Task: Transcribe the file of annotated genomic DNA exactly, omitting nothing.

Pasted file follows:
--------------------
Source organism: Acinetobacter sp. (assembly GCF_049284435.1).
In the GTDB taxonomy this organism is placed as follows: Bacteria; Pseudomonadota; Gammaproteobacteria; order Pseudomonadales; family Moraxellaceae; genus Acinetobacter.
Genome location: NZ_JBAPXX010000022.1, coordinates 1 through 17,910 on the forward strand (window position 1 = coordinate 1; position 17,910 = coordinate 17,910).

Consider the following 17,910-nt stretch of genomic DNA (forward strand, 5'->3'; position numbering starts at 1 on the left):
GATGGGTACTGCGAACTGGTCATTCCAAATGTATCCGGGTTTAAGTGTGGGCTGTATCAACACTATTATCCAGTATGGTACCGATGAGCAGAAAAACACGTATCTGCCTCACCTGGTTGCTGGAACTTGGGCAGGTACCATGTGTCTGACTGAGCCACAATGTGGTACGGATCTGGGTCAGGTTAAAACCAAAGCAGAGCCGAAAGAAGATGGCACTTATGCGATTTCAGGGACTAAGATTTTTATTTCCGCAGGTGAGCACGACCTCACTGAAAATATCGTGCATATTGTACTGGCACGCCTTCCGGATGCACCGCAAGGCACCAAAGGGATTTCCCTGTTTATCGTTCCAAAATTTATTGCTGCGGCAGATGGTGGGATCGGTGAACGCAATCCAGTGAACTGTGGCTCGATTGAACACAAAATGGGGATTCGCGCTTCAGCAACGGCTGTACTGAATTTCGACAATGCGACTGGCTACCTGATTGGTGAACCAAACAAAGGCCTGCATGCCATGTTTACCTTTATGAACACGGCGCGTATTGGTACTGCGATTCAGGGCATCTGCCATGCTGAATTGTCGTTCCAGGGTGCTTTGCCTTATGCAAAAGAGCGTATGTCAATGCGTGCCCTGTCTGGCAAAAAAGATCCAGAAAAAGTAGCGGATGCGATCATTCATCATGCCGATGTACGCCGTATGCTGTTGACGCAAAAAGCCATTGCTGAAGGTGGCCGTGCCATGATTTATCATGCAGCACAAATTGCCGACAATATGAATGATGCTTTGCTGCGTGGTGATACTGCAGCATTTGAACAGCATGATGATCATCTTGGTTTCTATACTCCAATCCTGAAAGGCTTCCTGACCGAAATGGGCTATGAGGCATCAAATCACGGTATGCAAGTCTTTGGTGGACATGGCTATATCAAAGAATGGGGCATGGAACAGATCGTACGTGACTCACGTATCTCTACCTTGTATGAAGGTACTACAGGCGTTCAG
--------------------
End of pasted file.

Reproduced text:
Source organism: Acinetobacter sp. (assembly GCF_049284435.1).
In the GTDB taxonomy this organism is placed as follows: Bacteria; Pseudomonadota; Gammaproteobacteria; order Pseudomonadales; family Moraxellaceae; genus Acinetobacter.
Genome location: NZ_JBAPXX010000022.1, coordinates 1 through 17,910 on the forward strand (window position 1 = coordinate 1; position 17,910 = coordinate 17,910).

Consider the following 17,910-nt stretch of genomic DNA (forward strand, 5'->3'; position numbering starts at 1 on the left):
GATGGGTACTGCGAACTGGTCATTCCAAATGTATCCGGGTTTAAGTGTGGGCTGTATCAACACTATTATCCAGTATGGTACCGATGAGCAGAAAAACACGTATCTGCCTCACCTGGTTGCTGGAACTTGGGCAGGTACCATGTGTCTGACTGAGCCACAATGTGGTACGGATCTGGGTCAGGTTAAAACCAAAGCAGAGCCGAAAGAAGATGGCACTTATGCGATTTCAGGGACTAAGATTTTTATTTCCGCAGGTGAGCACGACCTCACTGAAAATATCGTGCATATTGTACTGGCACGCCTTCCGGATGCACCGCAAGGCACCAAAGGGATTTCCCTGTTTATCGTTCCAAAATTTATTGCTGCGGCAGATGGTGGGATCGGTGAACGCAATCCAGTGAACTGTGGCTCGATTGAACACAAAATGGGGATTCGCGCTTCAGCAACGGCTGTACTGAATTTCGACAATGCGACTGGCTACCTGATTGGTGAACCAAACAAAGGCCTGCATGCCATGTTTACCTTTATGAACACGGCGCGTATTGGTACTGCGATTCAGGGCATCTGCCATGCTGAATTGTCGTTCCAGGGTGCTTTGCCTTATGCAAAAGAGCGTATGTCAATGCGTGCCCTGTCTGGCAAAAAAGATCCAGAAAAAGTAGCGGATGCGATCATTCATCATGCCGATGTACGCCGTATGCTGTTGACGCAAAAAGCCATTGCTGAAGGTGGCCGTGCCATGATTTATCATGCAGCACAAATTGCCGACAATATGAATGATGCTTTGCTGCGTGGTGATACTGCAGCATTTGAACAGCATGATGATCATCTTGGTTTCTATACTCCAATCCTGAAAGGCTTCCTGACCGAAATGGGCTATGAGGCATCAAATCACGGTATGCAAGTCTTTGGTGGACATGGCTATATCAAAGAATGGGGCATGGAACAGATCGTACGTGACTCACGTATCTCTACCTTGTATGAAGGTACTACAGGCGTTCAG